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Mitochondria-Targeted Plastoquinone Antioxidant SkQR1 Decreases Trauma-Induced Neurological Deficit in Rat

N. K. Isaev1,2,3*, S. V. Novikova2,3, E. V. Stelmashook2,3, I. V. Barskov2, D. N. Silachev1,3, L. G. Khaspekov2, V. P. Skulachev1,3, and D. B. Zorov1,3

1Belozersky Institute of Physico-Chemical Biology, Lomonosov Moscow State University, 119991 Moscow, Russia; fax: (495) 939-3181; E-mail: isaev@genebee.msu.ru

2Research Center of Neurology, Russian Academy of Medical Sciences, Volokolamskoe Shosse 80, 125367 Moscow, Russia

3Institute of Mitoengineering, Lomonosov Moscow State University, 119991 Moscow, Russia

* To whom correspondence should be addressed.

Received March 14, 2012; Revision received June 18, 2012
A protective effect of a mitochondria-targeted antioxidant, a cationic rhodamine derivative linked to a plastoquinone molecule (10-(6′-plastoquinonyl)decylrhodamine-19, SkQR1) was studied in the model of open focal trauma of rat brain sensorimotor cortex. It was found that daily intraperitoneal injections of SkQR1 (100 nmol/kg) for 4 days after the trauma improved performance in a test characterizing neurological deficit and decreased the volume of the damaged cortical area. Our results suggest that SkQR1 exhibits profound neuroprotective effect, which may be explained by its antioxidative activity.
KEY WORDS: brain trauma, neuroprotection, mitochondria-targeted antioxidants, SkQR1

DOI: 10.1134/S0006297912090052

Abbreviations: MMP, mitochondrial membrane permeabilization (nonspecific permeability of the inner mitochondrial membrane); ROS, reactive oxygen species; SkQR1, 10-(6′-plastoquinonyl)decylrhodamine-19.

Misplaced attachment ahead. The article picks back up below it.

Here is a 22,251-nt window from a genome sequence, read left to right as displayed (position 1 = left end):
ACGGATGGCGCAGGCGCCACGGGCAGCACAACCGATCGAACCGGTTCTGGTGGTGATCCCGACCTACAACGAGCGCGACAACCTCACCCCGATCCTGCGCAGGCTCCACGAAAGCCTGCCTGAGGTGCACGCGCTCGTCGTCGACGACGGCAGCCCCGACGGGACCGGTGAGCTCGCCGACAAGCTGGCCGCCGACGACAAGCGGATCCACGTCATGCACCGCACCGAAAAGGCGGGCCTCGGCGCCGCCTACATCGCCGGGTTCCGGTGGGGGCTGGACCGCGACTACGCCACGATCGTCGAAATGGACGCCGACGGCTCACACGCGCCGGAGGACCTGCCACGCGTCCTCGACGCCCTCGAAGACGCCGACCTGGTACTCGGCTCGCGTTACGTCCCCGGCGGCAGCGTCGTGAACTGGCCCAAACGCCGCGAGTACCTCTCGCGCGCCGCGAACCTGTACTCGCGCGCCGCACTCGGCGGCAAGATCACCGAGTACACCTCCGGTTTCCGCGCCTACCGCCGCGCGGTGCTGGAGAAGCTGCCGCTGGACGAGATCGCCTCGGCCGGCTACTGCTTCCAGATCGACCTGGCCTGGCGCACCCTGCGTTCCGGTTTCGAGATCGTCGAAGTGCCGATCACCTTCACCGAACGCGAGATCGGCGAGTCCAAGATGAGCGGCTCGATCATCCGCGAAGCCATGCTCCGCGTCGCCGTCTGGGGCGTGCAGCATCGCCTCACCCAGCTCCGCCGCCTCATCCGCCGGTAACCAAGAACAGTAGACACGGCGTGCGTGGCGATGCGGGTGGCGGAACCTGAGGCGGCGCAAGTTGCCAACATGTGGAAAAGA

In the late 1960s and early 1970s our group and the group of E. A. Liberman published results of our joint study indicating that lipophilic ions with delocalized charge screened by spacial substituent can easily penetrate into mitochondria and submitochondrial particles driven by electric field on the inner mitochondrial membrane [1-4]. Later this observation was realized in practice in the development of new mitochondria-targeted antioxidants of the SkQ family. To create such targeted antioxidants, plastoquinone residue was linked to penetrating lipophilic cations. Plastoquinone is a powerful antioxidant and a component of the photosynthetic electron transport chain in plant chloroplasts and cyanobacteria, i.e. in oxygen-generating structures existing under conditions of a persistent oxidative stress. Historically, the compound SkQ1 was synthesized first, and later it was supplemented with various analogs carrying different components as the penetrating cation. The antioxidative efficiency of these compounds occurred to be much higher than the efficiency of the analog based on the initial quinone CoQ10 having animal origin [5, 6]. Considering the important role of reactive oxygen species (ROS) in pathogenesis of various diseases, it seems promising to use the extremely low, nanomolar concentrations of mitochondria-targeted antioxidants for treatment of many age-related diseases, such as Alzheimer’s disease, cardiac arrhythmias, myocardial and renal infarction, and brain stroke [5, 7-9].